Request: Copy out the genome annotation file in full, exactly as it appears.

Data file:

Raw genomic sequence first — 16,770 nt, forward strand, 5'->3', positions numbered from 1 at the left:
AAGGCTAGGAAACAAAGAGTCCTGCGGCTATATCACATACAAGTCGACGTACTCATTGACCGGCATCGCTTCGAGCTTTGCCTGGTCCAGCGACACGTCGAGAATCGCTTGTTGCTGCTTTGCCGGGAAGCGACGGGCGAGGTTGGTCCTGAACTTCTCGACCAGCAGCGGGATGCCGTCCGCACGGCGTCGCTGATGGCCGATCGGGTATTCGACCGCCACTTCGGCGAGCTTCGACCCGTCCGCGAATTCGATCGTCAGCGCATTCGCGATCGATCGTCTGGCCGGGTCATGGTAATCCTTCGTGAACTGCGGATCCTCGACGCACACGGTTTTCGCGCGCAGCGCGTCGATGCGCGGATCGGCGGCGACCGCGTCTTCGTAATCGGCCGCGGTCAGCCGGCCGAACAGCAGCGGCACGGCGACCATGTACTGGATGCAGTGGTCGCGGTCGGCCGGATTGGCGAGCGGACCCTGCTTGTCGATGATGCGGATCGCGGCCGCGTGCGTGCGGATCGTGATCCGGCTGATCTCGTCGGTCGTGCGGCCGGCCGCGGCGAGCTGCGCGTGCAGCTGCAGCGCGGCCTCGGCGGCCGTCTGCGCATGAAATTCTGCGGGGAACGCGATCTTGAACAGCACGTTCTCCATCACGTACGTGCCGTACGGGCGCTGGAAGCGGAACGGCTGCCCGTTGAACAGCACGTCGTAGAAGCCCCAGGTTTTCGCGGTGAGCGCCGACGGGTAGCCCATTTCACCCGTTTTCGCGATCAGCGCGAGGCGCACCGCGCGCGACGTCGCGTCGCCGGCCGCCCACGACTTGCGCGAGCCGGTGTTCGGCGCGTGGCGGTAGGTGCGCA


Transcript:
Raw genomic sequence first — 16,770 nt, forward strand, 5'->3', positions numbered from 1 at the left:
AAGGCTAGGAAACAAAGAGTCCTGCGGCTATATCACATACAAGTCGACGTACTCATTGACCGGCATCGCTTCGAGCTTTGCCTGGTCCAGCGACACGTCGAGAATCGCTTGTTGCTGCTTTGCCGGGAAGCGACGGGCGAGGTTGGTCCTGAACTTCTCGACCAGCAGCGGGATGCCGTCCGCACGGCGTCGCTGATGGCCGATCGGGTATTCGACCGCCACTTCGGCGAGCTTCGACCCGTCCGCGAATTCGATCGTCAGCGCATTCGCGATCGATCGTCTGGCCGGGTCATGGTAATCCTTCGTGAACTGCGGATCCTCGACGCACACGGTTTTCGCGCGCAGCGCGTCGATGCGCGGATCGGCGGCGACCGCGTCTTCGTAATCGGCCGCGGTCAGCCGGCCGAACAGCAGCGGCACGGCGACCATGTACTGGATGCAGTGGTCGCGGTCGGCCGGATTGGCGAGCGGACCCTGCTTGTCGATGATGCGGATCGCGGCCGCGTGCGTGCGGATCGTGATCCGGCTGATCTCGTCGGTCGTGCGGCCGGCCGCGGCGAGCTGCGCGTGCAGCTGCAGCGCGGCCTCGGCGGCCGTCTGCGCATGAAATTCTGCGGGGAACGCGATCTTGAACAGCACGTTCTCCATCACGTACGTGCCGTACGGGCGCTGGAAGCGGAACGGCTGCCCGTTGAACAGCACGTCGTAGAAGCCCCAGGTTTTCGCGGTGAGCGCCGACGGGTAGCCCATTTCACCCGTTTTCGCGATCAGCGCGAGGCGCACCGCGCGCGACGTCGCGTCGCCGGCCGCCCACGACTTGCGCGAGCCGGTGTTCGGCGCGTGGCGGTAGGTGCGCA